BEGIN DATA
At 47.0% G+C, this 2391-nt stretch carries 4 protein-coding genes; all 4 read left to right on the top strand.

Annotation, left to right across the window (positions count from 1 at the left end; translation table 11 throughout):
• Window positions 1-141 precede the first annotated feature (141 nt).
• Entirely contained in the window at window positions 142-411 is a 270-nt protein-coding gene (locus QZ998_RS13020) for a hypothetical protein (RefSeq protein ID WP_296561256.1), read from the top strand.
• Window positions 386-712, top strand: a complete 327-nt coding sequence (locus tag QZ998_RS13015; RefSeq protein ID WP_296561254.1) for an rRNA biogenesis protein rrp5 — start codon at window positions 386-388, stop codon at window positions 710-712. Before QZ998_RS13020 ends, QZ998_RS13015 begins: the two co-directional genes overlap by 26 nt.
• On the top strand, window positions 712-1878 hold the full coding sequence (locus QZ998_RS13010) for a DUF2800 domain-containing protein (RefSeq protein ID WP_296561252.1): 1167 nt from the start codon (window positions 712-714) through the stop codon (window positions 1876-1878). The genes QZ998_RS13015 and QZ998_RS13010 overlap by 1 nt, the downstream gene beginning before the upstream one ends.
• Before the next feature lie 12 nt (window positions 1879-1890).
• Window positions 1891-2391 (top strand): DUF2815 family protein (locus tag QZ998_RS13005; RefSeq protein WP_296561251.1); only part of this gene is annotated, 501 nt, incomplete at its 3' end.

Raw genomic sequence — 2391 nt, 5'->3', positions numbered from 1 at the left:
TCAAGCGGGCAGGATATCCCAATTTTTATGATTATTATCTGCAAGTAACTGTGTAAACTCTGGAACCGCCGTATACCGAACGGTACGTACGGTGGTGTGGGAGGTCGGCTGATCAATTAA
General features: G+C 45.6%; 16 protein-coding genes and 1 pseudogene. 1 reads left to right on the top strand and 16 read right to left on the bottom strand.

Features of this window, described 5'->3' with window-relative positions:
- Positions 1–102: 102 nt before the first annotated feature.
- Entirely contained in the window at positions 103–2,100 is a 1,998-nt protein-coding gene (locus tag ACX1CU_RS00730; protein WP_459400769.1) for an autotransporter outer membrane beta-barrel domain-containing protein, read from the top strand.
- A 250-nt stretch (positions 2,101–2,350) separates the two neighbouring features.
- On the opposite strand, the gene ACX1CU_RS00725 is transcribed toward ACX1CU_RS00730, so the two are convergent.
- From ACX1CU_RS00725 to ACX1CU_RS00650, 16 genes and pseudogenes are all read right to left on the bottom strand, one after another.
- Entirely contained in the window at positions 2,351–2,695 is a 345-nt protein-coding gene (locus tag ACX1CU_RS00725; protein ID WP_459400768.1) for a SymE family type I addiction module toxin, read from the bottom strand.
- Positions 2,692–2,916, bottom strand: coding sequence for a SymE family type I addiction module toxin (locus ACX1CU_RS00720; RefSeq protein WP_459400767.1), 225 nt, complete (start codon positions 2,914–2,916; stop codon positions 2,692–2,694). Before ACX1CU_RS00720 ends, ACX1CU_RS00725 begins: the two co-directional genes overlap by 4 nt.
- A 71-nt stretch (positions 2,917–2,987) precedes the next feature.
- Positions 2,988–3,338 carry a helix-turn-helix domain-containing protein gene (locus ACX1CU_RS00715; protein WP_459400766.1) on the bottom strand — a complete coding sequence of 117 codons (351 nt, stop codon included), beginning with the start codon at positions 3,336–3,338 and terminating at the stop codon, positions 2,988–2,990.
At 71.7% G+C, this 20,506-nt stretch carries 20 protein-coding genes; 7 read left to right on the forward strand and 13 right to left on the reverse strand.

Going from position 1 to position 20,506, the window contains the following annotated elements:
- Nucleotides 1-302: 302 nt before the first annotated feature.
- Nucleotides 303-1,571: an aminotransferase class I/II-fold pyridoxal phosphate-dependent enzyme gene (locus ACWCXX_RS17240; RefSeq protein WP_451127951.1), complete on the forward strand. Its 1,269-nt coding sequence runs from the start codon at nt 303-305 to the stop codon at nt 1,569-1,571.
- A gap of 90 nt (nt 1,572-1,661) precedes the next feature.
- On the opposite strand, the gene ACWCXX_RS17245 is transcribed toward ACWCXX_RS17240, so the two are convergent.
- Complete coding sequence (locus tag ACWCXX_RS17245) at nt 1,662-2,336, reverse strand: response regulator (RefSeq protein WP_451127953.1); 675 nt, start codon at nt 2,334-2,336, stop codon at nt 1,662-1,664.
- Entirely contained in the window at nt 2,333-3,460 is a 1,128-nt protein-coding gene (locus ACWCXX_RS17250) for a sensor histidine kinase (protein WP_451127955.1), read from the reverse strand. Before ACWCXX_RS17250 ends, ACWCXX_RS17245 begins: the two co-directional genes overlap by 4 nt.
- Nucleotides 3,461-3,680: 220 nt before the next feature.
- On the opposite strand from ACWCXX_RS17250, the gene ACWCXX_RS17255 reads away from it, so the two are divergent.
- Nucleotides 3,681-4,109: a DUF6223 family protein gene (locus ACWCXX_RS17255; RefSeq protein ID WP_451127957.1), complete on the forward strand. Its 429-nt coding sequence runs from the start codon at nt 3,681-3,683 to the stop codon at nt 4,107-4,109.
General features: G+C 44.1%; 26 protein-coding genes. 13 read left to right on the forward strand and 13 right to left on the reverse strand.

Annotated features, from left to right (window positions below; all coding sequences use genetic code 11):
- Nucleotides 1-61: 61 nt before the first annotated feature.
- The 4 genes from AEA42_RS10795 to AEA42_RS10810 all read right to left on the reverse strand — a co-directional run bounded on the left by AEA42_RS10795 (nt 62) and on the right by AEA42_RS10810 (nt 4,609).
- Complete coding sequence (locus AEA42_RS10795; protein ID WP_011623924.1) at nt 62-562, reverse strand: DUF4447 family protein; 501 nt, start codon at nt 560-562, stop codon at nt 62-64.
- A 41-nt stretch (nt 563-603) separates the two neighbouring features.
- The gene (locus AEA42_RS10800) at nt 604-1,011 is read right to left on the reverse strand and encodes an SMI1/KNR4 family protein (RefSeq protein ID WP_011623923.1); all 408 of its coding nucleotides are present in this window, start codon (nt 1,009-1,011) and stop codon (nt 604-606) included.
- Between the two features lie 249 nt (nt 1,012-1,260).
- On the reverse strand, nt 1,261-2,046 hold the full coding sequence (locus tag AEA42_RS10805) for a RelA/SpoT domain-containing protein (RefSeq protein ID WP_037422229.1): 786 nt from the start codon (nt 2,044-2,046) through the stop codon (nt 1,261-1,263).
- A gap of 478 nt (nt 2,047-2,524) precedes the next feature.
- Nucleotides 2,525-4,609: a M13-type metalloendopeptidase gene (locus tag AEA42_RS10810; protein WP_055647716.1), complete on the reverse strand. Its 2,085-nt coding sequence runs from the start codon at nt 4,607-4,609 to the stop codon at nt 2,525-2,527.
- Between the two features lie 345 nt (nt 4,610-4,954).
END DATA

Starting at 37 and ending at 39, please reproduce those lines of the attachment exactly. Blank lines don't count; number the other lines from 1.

- Complete coding sequence (locus AEA42_RS10795; protein ID WP_011623924.1) at nt 62-562, reverse strand: DUF4447 family protein; 501 nt, start codon at nt 560-562, stop codon at nt 62-64.
- A 41-nt stretch (nt 563-603) separates the two neighbouring features.
- The gene (locus AEA42_RS10800) at nt 604-1,011 is read right to left on the reverse strand and encodes an SMI1/KNR4 family protein (RefSeq protein ID WP_011623923.1); all 408 of its coding nucleotides are present in this window, start codon (nt 1,009-1,011) and stop codon (nt 604-606) included.